More than 350 hospitals in 22 states in a national pilot project to tackle central line-associated bloodstream infections in their adult intensive care units are reporting CLABSI reductions of 35%, according to the Agency for Healthcare Research and Quality.
An interim report issued Tuesday by AHRQ, On the CUSP: Stop BSI, found that CLABSI rates dropped from an average of 1.8 infections per 1,000 central line days to an average of 1.17 infections per 1,000 central line days in ICUs that participated in the project.
The project is led by the Health Research & Educational Trust, an affiliate of the American Hospital Association. "AHRQ's vision of spreading a proven method of reducing these infections to all states has demonstrated its innovative leadership in patient safety, and HRET is proud to be part of this groundbreaking work along with Johns Hopkins and the MHA Keystone Center," said John R. Combes, MD, AHA senior vice-president and senior fellow at HRET, in a statement.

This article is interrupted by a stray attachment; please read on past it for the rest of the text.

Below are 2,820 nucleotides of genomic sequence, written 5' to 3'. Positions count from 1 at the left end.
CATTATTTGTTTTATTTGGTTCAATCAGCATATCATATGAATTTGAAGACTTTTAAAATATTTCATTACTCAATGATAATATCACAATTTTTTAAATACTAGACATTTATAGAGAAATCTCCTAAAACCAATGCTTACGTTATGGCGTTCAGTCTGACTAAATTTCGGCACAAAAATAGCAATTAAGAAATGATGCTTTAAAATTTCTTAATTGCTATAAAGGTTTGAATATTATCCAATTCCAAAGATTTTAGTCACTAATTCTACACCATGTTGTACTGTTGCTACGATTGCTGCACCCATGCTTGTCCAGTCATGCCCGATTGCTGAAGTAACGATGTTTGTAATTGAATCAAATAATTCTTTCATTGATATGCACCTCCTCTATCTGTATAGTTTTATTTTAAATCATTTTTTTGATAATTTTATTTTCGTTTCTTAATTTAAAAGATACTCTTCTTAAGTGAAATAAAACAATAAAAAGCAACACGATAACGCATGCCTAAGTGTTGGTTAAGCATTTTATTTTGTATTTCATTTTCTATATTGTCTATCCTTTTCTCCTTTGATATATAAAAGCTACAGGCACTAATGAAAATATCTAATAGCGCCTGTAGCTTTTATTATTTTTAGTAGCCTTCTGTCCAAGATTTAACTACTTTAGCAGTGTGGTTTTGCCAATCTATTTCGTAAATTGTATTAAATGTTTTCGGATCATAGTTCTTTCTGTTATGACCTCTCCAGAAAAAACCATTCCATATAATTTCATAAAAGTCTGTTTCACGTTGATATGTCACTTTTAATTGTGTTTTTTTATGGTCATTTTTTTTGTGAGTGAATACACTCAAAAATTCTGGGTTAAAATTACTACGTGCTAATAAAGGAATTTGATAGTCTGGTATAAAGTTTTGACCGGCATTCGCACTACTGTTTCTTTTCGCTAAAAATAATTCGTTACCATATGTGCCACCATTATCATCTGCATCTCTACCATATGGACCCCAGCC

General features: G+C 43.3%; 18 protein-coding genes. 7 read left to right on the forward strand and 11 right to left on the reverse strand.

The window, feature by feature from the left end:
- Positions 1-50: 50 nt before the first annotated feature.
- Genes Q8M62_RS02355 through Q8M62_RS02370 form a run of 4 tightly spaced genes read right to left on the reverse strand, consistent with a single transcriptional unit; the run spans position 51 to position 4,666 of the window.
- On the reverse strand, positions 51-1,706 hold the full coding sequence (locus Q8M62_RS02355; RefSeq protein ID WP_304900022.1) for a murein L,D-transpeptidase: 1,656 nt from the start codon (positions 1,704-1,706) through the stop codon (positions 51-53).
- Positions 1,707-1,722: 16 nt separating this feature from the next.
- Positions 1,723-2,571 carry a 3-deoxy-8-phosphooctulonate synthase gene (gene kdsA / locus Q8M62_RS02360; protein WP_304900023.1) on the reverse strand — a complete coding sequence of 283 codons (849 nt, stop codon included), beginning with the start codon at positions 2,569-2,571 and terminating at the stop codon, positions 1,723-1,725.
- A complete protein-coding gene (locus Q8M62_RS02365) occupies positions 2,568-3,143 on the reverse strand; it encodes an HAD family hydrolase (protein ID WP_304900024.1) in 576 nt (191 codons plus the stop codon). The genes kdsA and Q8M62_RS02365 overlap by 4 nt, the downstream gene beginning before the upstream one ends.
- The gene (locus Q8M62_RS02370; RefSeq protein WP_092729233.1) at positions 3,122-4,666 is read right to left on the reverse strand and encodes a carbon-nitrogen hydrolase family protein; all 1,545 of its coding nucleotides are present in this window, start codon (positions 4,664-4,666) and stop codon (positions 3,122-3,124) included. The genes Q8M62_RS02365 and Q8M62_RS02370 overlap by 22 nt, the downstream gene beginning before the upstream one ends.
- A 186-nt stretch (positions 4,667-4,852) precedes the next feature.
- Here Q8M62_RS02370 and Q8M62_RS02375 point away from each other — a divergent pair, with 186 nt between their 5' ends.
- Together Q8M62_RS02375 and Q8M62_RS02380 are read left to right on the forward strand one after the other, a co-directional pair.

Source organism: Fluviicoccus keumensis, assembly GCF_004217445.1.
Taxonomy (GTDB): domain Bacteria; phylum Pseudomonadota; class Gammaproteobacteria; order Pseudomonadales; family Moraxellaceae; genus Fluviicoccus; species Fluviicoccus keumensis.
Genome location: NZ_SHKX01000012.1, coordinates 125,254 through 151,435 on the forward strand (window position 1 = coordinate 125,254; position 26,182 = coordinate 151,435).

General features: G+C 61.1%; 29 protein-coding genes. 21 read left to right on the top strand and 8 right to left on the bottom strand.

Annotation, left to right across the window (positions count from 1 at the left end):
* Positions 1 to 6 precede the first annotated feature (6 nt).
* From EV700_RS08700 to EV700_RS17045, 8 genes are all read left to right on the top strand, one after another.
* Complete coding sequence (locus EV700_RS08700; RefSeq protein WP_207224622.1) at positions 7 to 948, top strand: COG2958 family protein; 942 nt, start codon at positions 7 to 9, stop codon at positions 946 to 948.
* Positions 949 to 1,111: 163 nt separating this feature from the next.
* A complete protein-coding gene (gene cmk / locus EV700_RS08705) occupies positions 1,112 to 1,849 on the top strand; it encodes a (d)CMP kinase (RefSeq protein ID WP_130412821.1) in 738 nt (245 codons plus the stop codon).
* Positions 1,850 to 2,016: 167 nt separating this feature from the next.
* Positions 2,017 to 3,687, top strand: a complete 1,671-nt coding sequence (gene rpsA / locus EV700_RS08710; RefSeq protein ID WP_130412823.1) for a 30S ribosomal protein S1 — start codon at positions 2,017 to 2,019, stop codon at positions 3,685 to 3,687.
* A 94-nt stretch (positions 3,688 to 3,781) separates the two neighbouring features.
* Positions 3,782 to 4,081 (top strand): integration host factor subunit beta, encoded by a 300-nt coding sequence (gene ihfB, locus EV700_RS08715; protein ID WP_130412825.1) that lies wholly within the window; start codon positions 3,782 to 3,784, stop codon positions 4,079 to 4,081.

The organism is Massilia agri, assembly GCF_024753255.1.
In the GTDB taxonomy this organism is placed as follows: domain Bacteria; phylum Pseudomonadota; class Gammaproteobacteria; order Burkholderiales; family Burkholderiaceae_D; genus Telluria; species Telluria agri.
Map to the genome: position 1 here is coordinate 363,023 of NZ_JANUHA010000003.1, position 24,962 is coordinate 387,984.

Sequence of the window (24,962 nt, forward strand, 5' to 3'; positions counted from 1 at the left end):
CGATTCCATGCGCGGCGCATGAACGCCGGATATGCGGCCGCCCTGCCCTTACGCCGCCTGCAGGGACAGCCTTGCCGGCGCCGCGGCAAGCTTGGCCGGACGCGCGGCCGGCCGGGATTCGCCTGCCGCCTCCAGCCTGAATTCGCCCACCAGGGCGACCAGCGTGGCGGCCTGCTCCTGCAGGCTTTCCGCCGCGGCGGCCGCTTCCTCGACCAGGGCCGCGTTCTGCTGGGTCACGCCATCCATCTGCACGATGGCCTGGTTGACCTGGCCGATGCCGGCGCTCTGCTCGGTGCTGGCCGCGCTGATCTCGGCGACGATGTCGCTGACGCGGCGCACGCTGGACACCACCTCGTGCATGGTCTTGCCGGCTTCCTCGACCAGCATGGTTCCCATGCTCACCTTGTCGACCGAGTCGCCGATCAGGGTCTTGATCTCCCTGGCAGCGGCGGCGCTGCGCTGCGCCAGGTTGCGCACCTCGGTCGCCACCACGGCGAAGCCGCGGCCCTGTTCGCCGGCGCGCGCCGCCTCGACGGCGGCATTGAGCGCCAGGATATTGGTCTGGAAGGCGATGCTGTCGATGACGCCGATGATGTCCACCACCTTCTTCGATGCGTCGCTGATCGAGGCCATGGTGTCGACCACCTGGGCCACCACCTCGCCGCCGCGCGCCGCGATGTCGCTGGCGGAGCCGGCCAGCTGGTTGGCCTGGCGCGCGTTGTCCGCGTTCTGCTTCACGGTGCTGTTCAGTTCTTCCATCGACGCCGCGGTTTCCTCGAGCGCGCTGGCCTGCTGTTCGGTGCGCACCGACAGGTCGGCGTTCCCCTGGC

About 1,100 hospitals in 45 states, the District of Columbia, and Puerto Rico have enrolled in the national effort, which is based on a Michigan Health & Hospital Association Keystone Center project that dramatically reduced CLABSI rates in Michigan hospitals.
The On the CUSP: Stop BSI initiative, is scheduled to continue through 2012. Participating hospitals are given training developed by Peter Pronovost, MD, at Johns Hopkins University Quality and Safety Research Group. Participating hospitals also receive data reports and implementation guidance from the MHA Keystone Center and collaborate with other participating hospitals in their state.